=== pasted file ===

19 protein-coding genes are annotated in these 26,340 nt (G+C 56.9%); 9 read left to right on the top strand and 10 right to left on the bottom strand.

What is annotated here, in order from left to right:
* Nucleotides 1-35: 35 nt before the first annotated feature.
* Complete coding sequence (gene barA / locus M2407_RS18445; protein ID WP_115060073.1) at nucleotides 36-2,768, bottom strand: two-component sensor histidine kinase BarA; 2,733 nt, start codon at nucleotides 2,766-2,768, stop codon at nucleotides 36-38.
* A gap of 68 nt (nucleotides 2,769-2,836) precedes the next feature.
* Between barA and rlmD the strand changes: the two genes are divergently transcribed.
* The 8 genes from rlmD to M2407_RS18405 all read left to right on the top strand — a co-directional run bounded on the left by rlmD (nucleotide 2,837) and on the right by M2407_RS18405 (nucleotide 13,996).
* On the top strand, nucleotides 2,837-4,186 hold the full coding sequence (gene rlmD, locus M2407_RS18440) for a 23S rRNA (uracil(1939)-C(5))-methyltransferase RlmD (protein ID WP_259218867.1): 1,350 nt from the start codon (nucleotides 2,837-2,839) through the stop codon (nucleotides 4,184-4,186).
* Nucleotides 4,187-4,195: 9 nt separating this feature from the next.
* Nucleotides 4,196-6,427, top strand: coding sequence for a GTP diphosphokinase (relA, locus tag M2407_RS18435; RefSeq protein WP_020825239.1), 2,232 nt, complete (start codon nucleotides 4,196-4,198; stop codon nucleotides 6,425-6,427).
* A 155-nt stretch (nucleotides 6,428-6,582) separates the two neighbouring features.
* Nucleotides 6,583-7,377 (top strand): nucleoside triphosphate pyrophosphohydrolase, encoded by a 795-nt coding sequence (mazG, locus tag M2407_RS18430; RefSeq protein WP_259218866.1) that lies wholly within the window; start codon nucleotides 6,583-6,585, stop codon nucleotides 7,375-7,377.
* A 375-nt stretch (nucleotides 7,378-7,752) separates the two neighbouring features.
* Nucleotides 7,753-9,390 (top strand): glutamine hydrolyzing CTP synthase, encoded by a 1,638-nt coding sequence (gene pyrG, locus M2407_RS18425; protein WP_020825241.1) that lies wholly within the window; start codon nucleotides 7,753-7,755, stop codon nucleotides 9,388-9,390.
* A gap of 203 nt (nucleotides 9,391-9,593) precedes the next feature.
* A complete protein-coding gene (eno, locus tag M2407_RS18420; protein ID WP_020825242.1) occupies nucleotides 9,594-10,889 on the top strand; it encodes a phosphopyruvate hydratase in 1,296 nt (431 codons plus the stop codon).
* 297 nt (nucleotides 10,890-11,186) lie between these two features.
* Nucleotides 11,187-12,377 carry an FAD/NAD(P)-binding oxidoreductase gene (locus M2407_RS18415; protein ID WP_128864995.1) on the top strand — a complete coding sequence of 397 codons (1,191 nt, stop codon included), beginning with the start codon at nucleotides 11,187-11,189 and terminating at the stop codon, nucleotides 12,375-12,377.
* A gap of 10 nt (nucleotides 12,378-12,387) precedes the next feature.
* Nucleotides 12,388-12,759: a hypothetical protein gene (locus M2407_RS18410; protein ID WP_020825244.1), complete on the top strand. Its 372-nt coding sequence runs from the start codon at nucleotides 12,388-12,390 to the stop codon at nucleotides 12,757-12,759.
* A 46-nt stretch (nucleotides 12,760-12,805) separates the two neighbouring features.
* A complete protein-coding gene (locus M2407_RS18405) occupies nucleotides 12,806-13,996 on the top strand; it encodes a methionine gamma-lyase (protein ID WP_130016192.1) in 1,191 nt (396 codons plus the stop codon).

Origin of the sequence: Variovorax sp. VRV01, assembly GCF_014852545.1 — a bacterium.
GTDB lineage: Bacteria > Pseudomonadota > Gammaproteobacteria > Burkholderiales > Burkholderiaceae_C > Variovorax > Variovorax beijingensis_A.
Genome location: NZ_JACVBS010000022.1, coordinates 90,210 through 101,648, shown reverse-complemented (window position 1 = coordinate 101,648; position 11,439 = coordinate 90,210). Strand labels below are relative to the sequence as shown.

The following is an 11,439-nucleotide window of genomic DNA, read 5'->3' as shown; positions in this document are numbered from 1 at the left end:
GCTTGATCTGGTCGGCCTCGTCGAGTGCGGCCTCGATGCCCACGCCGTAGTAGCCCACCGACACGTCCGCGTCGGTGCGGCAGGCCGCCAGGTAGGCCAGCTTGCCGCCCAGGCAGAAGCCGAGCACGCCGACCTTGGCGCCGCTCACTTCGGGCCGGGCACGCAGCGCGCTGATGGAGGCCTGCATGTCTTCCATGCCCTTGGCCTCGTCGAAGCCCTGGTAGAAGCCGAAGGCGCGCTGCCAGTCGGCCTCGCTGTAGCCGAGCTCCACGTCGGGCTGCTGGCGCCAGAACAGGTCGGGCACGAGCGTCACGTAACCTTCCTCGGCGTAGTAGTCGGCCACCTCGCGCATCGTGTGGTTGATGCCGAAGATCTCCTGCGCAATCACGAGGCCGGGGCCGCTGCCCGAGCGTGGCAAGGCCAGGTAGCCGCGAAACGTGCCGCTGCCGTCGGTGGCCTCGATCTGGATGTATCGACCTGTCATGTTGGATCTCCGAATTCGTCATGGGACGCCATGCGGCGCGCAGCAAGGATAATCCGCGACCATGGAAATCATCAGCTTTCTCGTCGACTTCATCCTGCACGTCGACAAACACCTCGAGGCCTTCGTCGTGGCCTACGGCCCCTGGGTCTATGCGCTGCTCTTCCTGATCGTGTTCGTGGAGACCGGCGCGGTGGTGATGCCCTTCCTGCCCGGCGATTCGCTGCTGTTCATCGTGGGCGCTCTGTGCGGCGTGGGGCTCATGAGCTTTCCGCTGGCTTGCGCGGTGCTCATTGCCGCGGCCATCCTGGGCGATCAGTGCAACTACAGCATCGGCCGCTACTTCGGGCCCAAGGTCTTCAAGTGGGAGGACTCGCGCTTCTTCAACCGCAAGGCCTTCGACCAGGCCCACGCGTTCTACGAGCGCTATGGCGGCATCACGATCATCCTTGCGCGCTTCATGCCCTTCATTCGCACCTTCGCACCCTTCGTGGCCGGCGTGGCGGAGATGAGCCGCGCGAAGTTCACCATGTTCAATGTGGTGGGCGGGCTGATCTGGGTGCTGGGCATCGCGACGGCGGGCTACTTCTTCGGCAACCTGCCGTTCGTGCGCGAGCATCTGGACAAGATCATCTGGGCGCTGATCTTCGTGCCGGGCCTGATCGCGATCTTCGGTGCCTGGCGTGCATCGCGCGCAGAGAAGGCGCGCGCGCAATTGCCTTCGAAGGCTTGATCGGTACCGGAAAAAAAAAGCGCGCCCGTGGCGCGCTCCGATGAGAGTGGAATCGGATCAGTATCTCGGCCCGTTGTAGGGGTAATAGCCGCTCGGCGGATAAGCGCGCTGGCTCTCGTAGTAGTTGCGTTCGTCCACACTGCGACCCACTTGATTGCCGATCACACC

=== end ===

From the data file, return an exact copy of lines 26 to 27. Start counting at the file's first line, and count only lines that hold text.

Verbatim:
The following is an 11,439-nucleotide window of genomic DNA, read 5'->3' as shown; positions in this document are numbered from 1 at the left end:
GCTTGATCTGGTCGGCCTCGTCGAGTGCGGCCTCGATGCCCACGCCGTAGTAGCCCACCGACACGTCCGCGTCGGTGCGGCAGGCCGCCAGGTAGGCCAGCTTGCCGCCCAGGCAGAAGCCGAGCACGCCGACCTTGGCGCCGCTCACTTCGGGCCGGGCACGCAGCGCGCTGATGGAGGCCTGCATGTCTTCCATGCCCTTGGCCTCGTCGAAGCCCTGGTAGAAGCCGAAGGCGCGCTGCCAGTCGGCCTCGCTGTAGCCGAGCTCCACGTCGGGCTGCTGGCGCCAGAACAGGTCGGGCACGAGCGTCACGTAACCTTCCTCGGCGTAGTAGTCGGCCACCTCGCGCATCGTGTGGTTGATGCCGAAGATCTCCTGCGCAATCACGAGGCCGGGGCCGCTGCCCGAGCGTGGCAAGGCCAGGTAGCCGCGAAACGTGCCGCTGCCGTCGGTGGCCTCGATCTGGATGTATCGACCTGTCATGTTGGATCTCCGAATTCGTCATGGGACGCCATGCGGCGCGCAGCAAGGATAATCCGCGACCATGGAAATCATCAGCTTTCTCGTCGACTTCATCCTGCACGTCGACAAACACCTCGAGGCCTTCGTCGTGGCCTACGGCCCCTGGGTCTATGCGCTGCTCTTCCTGATCGTGTTCGTGGAGACCGGCGCGGTGGTGATGCCCTTCCTGCCCGGCGATTCGCTGCTGTTCATCGTGGGCGCTCTGTGCGGCGTGGGGCTCATGAGCTTTCCGCTGGCTTGCGCGGTGCTCATTGCCGCGGCCATCCTGGGCGATCAGTGCAACTACAGCATCGGCCGCTACTTCGGGCCCAAGGTCTTCAAGTGGGAGGACTCGCGCTTCTTCAACCGCAAGGCCTTCGACCAGGCCCACGCGTTCTACGAGCGCTATGGCGGCATCACGATCATCCTTGCGCGCTTCATGCCCTTCATTCGCACCTTCGCACCCTTCGTGGCCGGCGTGGCGGAGATGAGCCGCGCGAAGTTCACCATGTTCAATGTGGTGGGCGGGCTGATCTGGGTGCTGGGCATCGCGACGGCGGGCTACTTCTTCGGCAACCTGCCGTTCGTGCGCGAGCATCTGGACAAGATCATCTGGGCGCTGATCTTCGTGCCGGGCCTGATCGCGATCTTCGGTGCCTGGCGTGCATCGCGCGCAGAGAAGGCGCGCGCGCAATTGCCTTCGAAGGCTTGATCGGTACCGGAAAAAAAAAGCGCGCCCGTGGCGCGCTCCGATGAGAGTGGAATCGGATCAGTATCTCGGCCCGTTGTAGGGGTAATAGCCGCTCGGCGGATAAGCGCGCTGGCTCTCGTAGTAGTTGCGTTCGTCCACACTGCGACCCACTTGATTGCCGATCACACC